“I am driven by curiosity. In a professional setting, this means I am motivated to discover new ideas and opportunities, create insights, and cocreate solutions with customers, partners, and employees. Being able to make a difference and be essential to others is tremendously rewarding.”
“Colgate reinforced a learning and try-new-things approach, which is how my career has played out. When Rebecca Chopp, Colgate’s first female president, asked me if Colgate shaped me or I was the person I am when I came to Colgate, my answer was, ‘Colgate allowed me to be myself and give me a place to grow.’”
Advice to a current female Colgate student: “Become connected. Three connections that can make a lifelong difference are having a mentor(s), being engaged in your industry/profession, and maintaining a personal network.”
At Colgate, Bayliss was the first female editor-in-chief of the Colgate News, a WRCU news producer, a cofounder of the women’s ice hockey team, and a member of Phi Beta Kappa and Konosioni.
9. Barbara Callender-Hayes ’76
Callender-Hayes worked as an award-winning marketing communications executive with key positions within the sports television, consumer electronics, and publishing industries. For more than 35 years, she crafted print, on-air, online, and promotional materials for elite corporations. Upon retirement, she published a children’s book, Meet Quincy Quahog of Chappaquiddick, because encouraging youth literacy is a personal passion. Based in Orlando, Fla., Callender-Hayes says that, in addition to wanting success in helping her clients accomplish their business goals, her personal goal “was to be a strong teacher or mentor to my staff throughout my career. There is nothing more rewarding than seeing people grow professionally.”
Advice to current female students: “Be patient with the process of figuring out what you want to be when you’re grown up. It’s a journey to find the right professional fit, career, and fulfillment.”
10. Donna Faltitschek Selby ’76
Majors: French and Spanish language; literature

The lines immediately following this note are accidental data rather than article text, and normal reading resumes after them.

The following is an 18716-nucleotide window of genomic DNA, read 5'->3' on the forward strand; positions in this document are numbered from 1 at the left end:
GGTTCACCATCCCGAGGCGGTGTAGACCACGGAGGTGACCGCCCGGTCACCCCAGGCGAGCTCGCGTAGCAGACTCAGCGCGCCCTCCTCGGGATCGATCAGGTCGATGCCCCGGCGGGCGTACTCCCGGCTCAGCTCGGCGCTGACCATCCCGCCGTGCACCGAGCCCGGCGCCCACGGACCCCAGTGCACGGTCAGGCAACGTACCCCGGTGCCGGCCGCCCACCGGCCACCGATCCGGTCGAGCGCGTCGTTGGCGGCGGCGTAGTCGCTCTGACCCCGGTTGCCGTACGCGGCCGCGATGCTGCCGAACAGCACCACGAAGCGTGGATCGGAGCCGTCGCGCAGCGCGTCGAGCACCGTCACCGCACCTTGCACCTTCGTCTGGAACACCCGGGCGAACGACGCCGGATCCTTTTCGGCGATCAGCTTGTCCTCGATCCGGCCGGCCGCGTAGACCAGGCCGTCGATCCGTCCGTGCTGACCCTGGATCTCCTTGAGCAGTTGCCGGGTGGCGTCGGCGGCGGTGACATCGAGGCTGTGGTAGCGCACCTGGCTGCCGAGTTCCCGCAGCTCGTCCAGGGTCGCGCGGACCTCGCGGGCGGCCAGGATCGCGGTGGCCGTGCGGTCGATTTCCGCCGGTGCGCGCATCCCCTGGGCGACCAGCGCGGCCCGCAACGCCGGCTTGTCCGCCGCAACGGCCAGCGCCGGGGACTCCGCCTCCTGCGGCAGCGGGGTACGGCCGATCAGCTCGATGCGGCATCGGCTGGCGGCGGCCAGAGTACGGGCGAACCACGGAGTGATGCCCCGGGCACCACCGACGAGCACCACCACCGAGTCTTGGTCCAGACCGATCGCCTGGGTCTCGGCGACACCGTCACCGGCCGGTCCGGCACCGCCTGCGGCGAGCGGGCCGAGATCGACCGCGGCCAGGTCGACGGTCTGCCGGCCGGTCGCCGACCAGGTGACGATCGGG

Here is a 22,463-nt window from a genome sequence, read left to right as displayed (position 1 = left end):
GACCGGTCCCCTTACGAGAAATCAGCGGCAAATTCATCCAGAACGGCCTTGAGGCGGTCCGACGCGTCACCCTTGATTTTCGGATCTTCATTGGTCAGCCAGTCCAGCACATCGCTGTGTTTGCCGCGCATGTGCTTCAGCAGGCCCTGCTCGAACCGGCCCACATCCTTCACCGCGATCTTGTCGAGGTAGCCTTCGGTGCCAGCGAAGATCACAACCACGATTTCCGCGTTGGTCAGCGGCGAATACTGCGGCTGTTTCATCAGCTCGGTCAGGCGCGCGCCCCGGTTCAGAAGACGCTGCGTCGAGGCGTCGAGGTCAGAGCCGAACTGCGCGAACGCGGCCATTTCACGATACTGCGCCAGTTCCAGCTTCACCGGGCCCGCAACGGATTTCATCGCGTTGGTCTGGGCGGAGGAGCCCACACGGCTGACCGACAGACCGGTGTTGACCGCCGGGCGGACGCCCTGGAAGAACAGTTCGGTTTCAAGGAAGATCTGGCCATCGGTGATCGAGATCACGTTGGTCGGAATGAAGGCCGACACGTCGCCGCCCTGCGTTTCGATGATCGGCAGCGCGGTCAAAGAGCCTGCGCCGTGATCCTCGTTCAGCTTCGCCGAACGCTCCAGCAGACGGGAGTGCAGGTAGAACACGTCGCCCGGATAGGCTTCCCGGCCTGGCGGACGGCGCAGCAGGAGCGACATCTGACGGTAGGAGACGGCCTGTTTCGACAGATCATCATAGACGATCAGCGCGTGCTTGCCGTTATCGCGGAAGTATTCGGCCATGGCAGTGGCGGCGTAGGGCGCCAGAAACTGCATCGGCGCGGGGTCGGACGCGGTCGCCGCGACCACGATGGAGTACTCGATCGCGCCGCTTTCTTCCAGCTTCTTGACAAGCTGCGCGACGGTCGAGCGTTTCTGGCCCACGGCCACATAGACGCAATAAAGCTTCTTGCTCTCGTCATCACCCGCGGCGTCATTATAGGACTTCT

After graduating from Colgate, Selby earned an MS from Boston University in public communication. She then accepted a job opportunity with a leading media consulting firm in New York City, producing TV and radio commercials for national and international political campaigns. That led to a 20-year career at CBS Television as the director of technical operations, providing technical support for CBS Sports (NFL, NCAA, and the Winter Olympics) and CBS News programming. Changing directions 10 years ago, she is now an elementary school educator in northern New Jersey.
Her motivation: “To nurture and expand my expertise in public communication, specifically electronic media. Since my early days at Colgate, I have been fascinated by the power of the written and spoken word.”
“I have to credit Professor Robert Hathaway (whom we lost in 2013) as the one who most influenced my career path. His great love of Cervantes’ Don Quixote left an indelible impression on me to pursue and live my dreams.”
11. Nancy (Norris) O’Dowd ’77
O’Dowd was an FBI special agent from 1981–2012. After earning her JD from Villanova Law School, she began her FBI career in the Philadelphia division. Marrying a fellow agent in 1982, the two of them worked in the Memphis division until 1985, when they transferred to New York. O’Dowd’s husband died in the line of duty in 1987, so she and her two children moved back to Philadelphia, where she worked until Sept. 11, 2001. That year, she began a new assignment working with the CIA on counterterrorism/intelligence, traveling around the country training FBI agents post-9/11. She also served as the co-chair for the Female Special Agent Advisory Committee to the FBI director beginning 2008, facilitating meetings at headquarters that pertained to issues affecting female agents.